Novelist and television writer Patrick Somerville and his wife, Alexis, had resisted the idea of calling Los Angeles home. For nearly a decade, they kept extending the lease of their Silver Lake rental, thinking that someday soon they’d move back to the Midwest, where they’re both from, and raise their three children there. But when Somerville’s miniseries Station Eleven got picked up by HBO Max (it’s an eerily prescient post-apocalyptic saga that struck a chord with viewers), and his plans to start a production company began to materialize, the couple realized it was time to put down roots in Southern California.
They loved Silver Lake’s laid-back, family-friendly vibe, so they made an offer on a 1920s hillside property with attractive Tudor lines and a leafy backyard whose views stretched all the way to the Hollywood sign. But there was a catch: The space had recently undergone an insipid remodel that bleared its turn-of-the-century charm with run-of-the-mill finishes and an unfavorable layout. It needed a complete overhaul. “We bought the house for the potential, yet we were both so new to what the process entailed,” says Alexis Somerville, a psychotherapist, adding that there were moments of panic during their early days as homeowners. “This was our first purchase.” Realizing they were in over their heads, they called their good friend Meghan Eisenberg, an interior designer who’d worked at Joan Behnke & Associates and had just opened her own studio. Eisenberg helped them find an architect, Jeff Troyer, who proceeded to gut the property, relocating the front door, adding a central hallway, new bedrooms, a pool deck, and even the 1,000-square-foot of new living space carved out of a crawlway on the site’s downslope. To restore the construction’s old-world charm, Troyer and Eisenberg created vaulted ceilings covered in oak planks, laid classic chantilly parquet on interior floors and cobblestones on patios and terraces. “We wanted the architecture to look like it had been there forever,” says Eisenberg. “And the clients wanted the space to feel timeless but also relevant.”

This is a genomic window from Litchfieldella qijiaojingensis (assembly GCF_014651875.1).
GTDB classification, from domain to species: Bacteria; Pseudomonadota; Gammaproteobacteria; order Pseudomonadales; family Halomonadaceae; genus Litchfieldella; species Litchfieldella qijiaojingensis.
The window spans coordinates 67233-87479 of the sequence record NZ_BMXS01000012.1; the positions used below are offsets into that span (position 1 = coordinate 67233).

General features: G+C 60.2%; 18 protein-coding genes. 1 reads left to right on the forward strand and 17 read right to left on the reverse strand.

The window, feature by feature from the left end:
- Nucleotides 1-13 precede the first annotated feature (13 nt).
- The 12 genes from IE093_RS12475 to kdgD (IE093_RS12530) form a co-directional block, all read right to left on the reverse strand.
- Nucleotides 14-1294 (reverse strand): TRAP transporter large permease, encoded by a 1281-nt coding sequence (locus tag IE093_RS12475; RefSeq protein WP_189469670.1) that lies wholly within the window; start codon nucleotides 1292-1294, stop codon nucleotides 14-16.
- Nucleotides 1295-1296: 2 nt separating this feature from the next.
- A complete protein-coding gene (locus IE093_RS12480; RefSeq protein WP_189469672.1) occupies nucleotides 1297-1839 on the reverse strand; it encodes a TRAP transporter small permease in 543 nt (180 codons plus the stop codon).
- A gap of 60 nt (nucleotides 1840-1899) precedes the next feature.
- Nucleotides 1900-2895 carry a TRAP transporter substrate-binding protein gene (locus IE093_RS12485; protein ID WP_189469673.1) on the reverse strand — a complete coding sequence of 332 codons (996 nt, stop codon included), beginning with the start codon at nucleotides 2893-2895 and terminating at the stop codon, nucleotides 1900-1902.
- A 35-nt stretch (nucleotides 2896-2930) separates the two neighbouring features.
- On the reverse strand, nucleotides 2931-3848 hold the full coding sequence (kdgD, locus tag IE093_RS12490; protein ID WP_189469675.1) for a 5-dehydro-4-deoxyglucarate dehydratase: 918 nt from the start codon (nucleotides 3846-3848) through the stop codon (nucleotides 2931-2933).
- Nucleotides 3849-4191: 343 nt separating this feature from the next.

Since the designer knew her clients pretty well (her husband, David Eisenberg, happens to be Patrick Somerville’s business partner in Tractor Beam, their new production company), it wasn’t hard for her to make choices that represented their “free-spirited side” without sacrificing the sophistication they sought. In the great room—a sunny enfilade that includes a salon, dining area, and kitchen—Eisenberg placed two voluminous sofas upholstered in a floral Tree of Life fabric over a braided jute rug, and a 19th-century farmhouse dining table surrounded by midcentury Henning Kjaernulf Razor chairs.
“A guiding principle in designing our home was that it be comfortable and beautiful but never too precious,” says Alexis. “I’m always drawn to an aesthetic that feels a bit 1970s bohemian, and I think that’s present throughout the house.” One of her favorite corners of the 2,400-square-foot property is the powder room, which features a dusty pink wallpaper with dancing nymphs reminiscent of a Matisse painting.
“I think that wallpaper drove the direction of this project, of being a place of enjoyment,” says the designer. “Somewhere warm and inviting and reflecting the fullness of this family’s life.”
As for Patrick, who was filming in Canada when the project was in full swing, he left most of the decorating choices to his wife and to Eisenberg. “I didn’t know what I wanted it to look like,” he says. “But I remember when we first saw the house, there was gentle breeze coming in from the ocean, and the feeling I had was ‘this is the place’”